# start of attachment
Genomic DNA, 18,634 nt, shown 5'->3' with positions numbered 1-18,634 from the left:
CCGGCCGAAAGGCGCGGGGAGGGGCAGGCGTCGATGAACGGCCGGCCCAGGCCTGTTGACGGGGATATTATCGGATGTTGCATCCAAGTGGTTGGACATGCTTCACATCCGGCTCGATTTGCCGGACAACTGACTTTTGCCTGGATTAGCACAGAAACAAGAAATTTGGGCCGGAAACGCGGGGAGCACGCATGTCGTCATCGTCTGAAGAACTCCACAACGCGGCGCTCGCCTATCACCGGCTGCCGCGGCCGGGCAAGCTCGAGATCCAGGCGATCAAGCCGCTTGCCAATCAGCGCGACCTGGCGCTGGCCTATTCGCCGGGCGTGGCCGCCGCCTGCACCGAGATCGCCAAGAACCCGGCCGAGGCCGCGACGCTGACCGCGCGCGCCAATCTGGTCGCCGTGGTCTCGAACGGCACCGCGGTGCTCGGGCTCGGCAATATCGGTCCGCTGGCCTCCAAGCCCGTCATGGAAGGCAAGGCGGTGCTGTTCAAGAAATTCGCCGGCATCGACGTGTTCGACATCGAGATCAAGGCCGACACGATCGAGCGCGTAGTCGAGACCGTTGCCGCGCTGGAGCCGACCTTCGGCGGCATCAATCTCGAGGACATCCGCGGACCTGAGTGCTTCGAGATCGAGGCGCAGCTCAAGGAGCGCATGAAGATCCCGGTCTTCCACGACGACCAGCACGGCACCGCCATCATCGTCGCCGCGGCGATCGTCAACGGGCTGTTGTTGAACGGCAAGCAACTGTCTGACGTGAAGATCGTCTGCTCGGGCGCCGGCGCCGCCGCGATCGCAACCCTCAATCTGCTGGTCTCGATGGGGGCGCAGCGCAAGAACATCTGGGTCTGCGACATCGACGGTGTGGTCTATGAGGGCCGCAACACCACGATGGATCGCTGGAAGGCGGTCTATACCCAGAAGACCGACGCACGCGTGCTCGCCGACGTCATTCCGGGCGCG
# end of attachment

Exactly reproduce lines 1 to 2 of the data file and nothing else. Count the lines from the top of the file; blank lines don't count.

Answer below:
Genomic DNA, 18,634 nt, shown 5'->3' with positions numbered 1-18,634 from the left:
CCGGCCGAAAGGCGCGGGGAGGGGCAGGCGTCGATGAACGGCCGGCCCAGGCCTGTTGACGGGGATATTATCGGATGTTGCATCCAAGTGGTTGGACATGCTTCACATCCGGCTCGATTTGCCGGACAACTGACTTTTGCCTGGATTAGCACAGAAACAAGAAATTTGGGCCGGAAACGCGGGGAGCACGCATGTCGTCATCGTCTGAAGAACTCCACAACGCGGCGCTCGCCTATCACCGGCTGCCGCGGCCGGGCAAGCTCGAGATCCAGGCGATCAAGCCGCTTGCCAATCAGCGCGACCTGGCGCTGGCCTATTCGCCGGGCGTGGCCGCCGCCTGCACCGAGATCGCCAAGAACCCGGCCGAGGCCGCGACGCTGACCGCGCGCGCCAATCTGGTCGCCGTGGTCTCGAACGGCACCGCGGTGCTCGGGCTCGGCAATATCGGTCCGCTGGCCTCCAAGCCCGTCATGGAAGGCAAGGCGGTGCTGTTCAAGAAATTCGCCGGCATCGACGTGTTCGACATCGAGATCAAGGCCGACACGATCGAGCGCGTAGTCGAGACCGTTGCCGCGCTGGAGCCGACCTTCGGCGGCATCAATCTCGAGGACATCCGCGGACCTGAGTGCTTCGAGATCGAGGCGCAGCTCAAGGAGCGCATGAAGATCCCGGTCTTCCACGACGACCAGCACGGCACCGCCATCATCGTCGCCGCGGCGATCGTCAACGGGCTGTTGTTGAACGGCAAGCAACTGTCTGACGTGAAGATCGTCTGCTCGGGCGCCGGCGCCGCCGCGATCGCAACCCTCAATCTGCTGGTCTCGATGGGGGCGCAGCGCAAGAACATCTGGGTCTGCGACATCGACGGTGTGGTCTATGAGGGCCGCAACACCACGATGGATCGCTGGAAGGCGGTCTATACCCAGAAGACCGACGCACGCGTGCTCGCCGACGTCATTCCGGGCGCG